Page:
Microsoft and Facebook believe that the future of collaboration lies in a virtual office where employees meet to regain a sense of presence and lost camaraderie in remote work.
This month, Facebook has launched its virtual reality collaboration product, Horizon Workrooms, in open beta. The app uses Facebook Oculus Quest 2 VR headsets to place remote workers in the same virtual space, where they interact using 3D avatars.
In the spring, Microsoft released a preview of its Augmented Reality (RA) and VR platform, Mesh. Microsoft highlighted the potential of technology for business collaboration, demonstrating how workers could come together to discuss product design while viewing a full-size 3D model as a reference.
Industry observers said it would be years before the technology is refined enough for widespread use by businesses. When it is, however, companies could use virtual collaboration to save money on real estate and office travel, while retaining some of the benefits of meeting in person.
Technology companies are positioning themselves to benefit from an expanding market. Research firm IDC projects that spending on AR and VR will grow 54% annually, from $ 12 billion in 2020 to about $ 73 billion in 2024. IDC believes that training and industrial maintenance will drive growth, and that each will cost $ 2024 million.
Greg Sullivan, director of mixed reality at Microsoft, said he sees artificial reality and virtual reality as part of the continued evolution of technology toward ease of use. He cited the change in the MS-DOS command prompt in the Windows graphical user interface as an example of this trend.
“This simple transition made computing much more accessible to a large number of people who were intimidated by the command line,” he said, adding that virtual reality and AR represent a similar transition.
Some companies have already taken their first steps into the virtual world, believing that its benefits are beyond video conferencing tools such as Zoom and Teams. The Accenture consultancy is one of these companies. It uses Microsoft’s AltspaceVR platform to create the “Nth Floor,” a simulated office space for training, recruiting new employees, and conducting corporate events.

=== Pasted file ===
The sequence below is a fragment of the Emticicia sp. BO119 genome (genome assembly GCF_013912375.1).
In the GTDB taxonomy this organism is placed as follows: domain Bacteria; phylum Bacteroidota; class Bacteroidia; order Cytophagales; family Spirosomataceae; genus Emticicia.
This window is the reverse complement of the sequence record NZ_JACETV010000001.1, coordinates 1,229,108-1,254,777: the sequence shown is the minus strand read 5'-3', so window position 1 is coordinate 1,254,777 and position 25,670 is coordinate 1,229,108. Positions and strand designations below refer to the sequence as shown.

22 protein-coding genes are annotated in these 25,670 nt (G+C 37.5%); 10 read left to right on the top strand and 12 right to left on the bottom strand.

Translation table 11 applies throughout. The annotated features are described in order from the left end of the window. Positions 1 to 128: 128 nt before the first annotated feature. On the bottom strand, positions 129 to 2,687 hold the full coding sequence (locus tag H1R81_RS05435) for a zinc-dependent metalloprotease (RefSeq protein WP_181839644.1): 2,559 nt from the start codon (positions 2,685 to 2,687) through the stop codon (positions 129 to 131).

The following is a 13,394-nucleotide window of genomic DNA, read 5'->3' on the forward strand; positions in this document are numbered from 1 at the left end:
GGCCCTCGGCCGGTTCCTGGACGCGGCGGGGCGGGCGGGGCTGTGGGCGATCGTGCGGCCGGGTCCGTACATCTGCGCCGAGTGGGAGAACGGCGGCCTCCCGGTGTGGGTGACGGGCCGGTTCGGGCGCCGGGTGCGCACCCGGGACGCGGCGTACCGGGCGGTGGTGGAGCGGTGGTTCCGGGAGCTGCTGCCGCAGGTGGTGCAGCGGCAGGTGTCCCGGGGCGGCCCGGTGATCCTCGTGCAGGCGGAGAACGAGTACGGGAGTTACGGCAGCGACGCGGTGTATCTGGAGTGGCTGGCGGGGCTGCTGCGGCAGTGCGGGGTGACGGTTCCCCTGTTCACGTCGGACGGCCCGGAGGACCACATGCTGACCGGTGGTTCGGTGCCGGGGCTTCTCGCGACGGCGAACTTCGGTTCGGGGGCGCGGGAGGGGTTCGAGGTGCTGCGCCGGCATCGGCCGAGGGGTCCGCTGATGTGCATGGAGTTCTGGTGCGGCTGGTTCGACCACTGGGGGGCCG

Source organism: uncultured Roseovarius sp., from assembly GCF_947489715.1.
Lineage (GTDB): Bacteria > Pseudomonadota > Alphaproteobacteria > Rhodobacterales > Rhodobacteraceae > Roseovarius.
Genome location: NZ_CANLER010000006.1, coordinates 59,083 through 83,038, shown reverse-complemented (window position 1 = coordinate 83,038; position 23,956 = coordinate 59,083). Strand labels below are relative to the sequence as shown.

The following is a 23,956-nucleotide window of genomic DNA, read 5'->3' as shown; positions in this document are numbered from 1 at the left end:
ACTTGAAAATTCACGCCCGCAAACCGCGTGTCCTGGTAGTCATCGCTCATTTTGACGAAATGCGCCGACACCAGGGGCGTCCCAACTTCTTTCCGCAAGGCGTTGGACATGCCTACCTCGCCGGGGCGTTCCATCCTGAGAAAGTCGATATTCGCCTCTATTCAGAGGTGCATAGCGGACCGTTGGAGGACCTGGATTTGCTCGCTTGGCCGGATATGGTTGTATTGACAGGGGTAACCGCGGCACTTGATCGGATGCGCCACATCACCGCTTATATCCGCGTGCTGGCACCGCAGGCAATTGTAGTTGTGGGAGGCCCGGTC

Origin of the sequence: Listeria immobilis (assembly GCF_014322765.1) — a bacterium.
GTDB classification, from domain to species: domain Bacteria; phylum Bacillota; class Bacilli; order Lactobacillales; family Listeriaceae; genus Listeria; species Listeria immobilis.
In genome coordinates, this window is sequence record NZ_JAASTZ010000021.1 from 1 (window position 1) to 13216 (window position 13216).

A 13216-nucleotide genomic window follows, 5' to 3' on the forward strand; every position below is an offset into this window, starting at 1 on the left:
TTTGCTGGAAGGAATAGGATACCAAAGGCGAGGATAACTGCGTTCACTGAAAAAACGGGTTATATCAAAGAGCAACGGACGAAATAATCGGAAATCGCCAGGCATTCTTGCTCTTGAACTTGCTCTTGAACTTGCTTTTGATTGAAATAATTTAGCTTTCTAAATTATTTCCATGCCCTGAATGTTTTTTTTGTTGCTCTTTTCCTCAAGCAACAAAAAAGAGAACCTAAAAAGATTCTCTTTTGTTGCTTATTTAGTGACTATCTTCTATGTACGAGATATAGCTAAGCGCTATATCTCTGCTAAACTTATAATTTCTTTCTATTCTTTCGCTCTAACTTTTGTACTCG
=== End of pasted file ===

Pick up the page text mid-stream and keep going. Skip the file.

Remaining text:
Jason Warnke, head of Accenture’s digital experience, said the company never had a corporate campus and relied heavily on collaborative tools to keep its staff connected. In fact, the business is considered the largest business user of Microsoft Teams. He said virtual reality seemed like the next step for collaboration; therefore, it made sense for Accenture to experiment with these technologies.
Warnke emphasized the use of virtual reality to build business culture and foster a sense of presence. For example, Accenture usually holds its incorporation sessions at conference centers or hotels, offering new employees the opportunity to interact in person with their colleagues. When COVID avoided such large meetings, the company used virtual collaboration to bring together new employees.
“[The VR onboarding] it feels like when we could walk into a hotel and there would be the main presenter on stage, but you could chat with your neighbor, ”Warnke said.